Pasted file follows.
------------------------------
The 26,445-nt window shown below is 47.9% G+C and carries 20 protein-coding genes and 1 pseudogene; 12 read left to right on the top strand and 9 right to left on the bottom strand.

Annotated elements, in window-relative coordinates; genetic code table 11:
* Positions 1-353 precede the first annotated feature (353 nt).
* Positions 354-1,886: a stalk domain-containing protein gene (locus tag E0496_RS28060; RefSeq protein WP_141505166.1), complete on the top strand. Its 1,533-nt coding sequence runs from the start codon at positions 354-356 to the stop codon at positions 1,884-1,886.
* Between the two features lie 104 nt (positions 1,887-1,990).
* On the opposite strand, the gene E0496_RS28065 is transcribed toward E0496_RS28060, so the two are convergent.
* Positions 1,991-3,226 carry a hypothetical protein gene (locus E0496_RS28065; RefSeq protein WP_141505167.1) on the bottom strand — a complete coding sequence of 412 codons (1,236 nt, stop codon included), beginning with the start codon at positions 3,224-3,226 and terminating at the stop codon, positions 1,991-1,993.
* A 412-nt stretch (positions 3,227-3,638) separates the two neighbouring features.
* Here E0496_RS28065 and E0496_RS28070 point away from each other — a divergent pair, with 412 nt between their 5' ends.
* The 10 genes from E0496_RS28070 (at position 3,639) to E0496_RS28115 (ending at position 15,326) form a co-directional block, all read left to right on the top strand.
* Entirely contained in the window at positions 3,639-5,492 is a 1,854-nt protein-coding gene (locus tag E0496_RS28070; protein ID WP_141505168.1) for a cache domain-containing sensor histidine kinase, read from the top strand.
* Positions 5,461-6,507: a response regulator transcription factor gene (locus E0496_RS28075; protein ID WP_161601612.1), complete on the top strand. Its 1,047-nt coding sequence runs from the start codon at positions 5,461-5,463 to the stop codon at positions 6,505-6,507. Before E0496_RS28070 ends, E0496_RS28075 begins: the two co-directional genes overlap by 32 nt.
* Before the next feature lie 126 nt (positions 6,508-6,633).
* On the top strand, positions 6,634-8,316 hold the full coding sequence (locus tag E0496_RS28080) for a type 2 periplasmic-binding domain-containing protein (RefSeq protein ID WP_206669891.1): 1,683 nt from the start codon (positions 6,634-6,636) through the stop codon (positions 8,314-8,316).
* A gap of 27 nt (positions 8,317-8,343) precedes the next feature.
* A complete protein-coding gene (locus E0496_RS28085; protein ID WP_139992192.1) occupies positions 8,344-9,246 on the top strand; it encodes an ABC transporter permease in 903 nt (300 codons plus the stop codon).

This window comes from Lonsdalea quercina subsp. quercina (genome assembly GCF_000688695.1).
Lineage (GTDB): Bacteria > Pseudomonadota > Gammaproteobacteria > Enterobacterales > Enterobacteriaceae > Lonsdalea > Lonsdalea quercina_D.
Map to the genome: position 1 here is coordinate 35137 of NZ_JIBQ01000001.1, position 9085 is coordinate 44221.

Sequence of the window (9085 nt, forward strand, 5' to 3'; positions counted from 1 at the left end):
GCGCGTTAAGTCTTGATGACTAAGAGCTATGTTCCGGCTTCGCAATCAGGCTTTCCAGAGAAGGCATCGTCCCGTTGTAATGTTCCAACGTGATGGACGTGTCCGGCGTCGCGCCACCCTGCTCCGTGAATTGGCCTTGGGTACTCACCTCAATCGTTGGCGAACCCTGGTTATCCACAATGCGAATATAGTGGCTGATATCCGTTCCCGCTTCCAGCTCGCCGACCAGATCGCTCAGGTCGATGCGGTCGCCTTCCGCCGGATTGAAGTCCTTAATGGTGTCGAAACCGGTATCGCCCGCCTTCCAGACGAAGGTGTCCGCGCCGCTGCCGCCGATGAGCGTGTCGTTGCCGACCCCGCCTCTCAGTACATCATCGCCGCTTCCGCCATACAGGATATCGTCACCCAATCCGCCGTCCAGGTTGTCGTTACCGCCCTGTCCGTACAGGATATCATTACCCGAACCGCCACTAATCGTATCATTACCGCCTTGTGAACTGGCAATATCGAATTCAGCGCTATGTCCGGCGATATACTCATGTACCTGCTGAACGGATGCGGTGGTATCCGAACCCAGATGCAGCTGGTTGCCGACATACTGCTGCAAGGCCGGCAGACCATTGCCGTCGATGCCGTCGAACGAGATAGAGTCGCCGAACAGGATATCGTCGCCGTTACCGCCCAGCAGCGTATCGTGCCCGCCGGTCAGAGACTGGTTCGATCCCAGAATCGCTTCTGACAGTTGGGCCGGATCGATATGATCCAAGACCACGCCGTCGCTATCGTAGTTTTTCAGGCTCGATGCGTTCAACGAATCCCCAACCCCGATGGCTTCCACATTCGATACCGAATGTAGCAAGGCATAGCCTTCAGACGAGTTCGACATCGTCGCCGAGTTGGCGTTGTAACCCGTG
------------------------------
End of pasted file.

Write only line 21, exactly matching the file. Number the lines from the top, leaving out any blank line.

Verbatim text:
GCGCGTTAAGTCTTGATGACTAAGAGCTATGTTCCGGCTTCGCAATCAGGCTTTCCAGAGAAGGCATCGTCCCGTTGTAATGTTCCAACGTGATGGACGTGTCCGGCGTCGCGCCACCCTGCTCCGTGAATTGGCCTTGGGTACTCACCTCAATCGTTGGCGAACCCTGGTTATCCACAATGCGAATATAGTGGCTGATATCCGTTCCCGCTTCCAGCTCGCCGACCAGATCGCTCAGGTCGATGCGGTCGCCTTCCGCCGGATTGAAGTCCTTAATGGTGTCGAAACCGGTATCGCCCGCCTTCCAGACGAAGGTGTCCGCGCCGCTGCCGCCGATGAGCGTGTCGTTGCCGACCCCGCCTCTCAGTACATCATCGCCGCTTCCGCCATACAGGATATCGTCACCCAATCCGCCGTCCAGGTTGTCGTTACCGCCCTGTCCGTACAGGATATCATTACCCGAACCGCCACTAATCGTATCATTACCGCCTTGTGAACTGGCAATATCGAATTCAGCGCTATGTCCGGCGATATACTCATGTACCTGCTGAACGGATGCGGTGGTATCCGAACCCAGATGCAGCTGGTTGCCGACATACTGCTGCAAGGCCGGCAGACCATTGCCGTCGATGCCGTCGAACGAGATAGAGTCGCCGAACAGGATATCGTCGCCGTTACCGCCCAGCAGCGTATCGTGCCCGCCGGTCAGAGACTGGTTCGATCCCAGAATCGCTTCTGACAGTTGGGCCGGATCGATATGATCCAAGACCACGCCGTCGCTATCGTAGTTTTTCAGGCTCGATGCGTTCAACGAATCCCCAACCCCGATGGCTTCCACATTCGATACCGAATGTAGCAAGGCATAGCCTTCAGACGAGTTCGACATCGTCGCCGAGTTGGCGTTGTAACCCGTG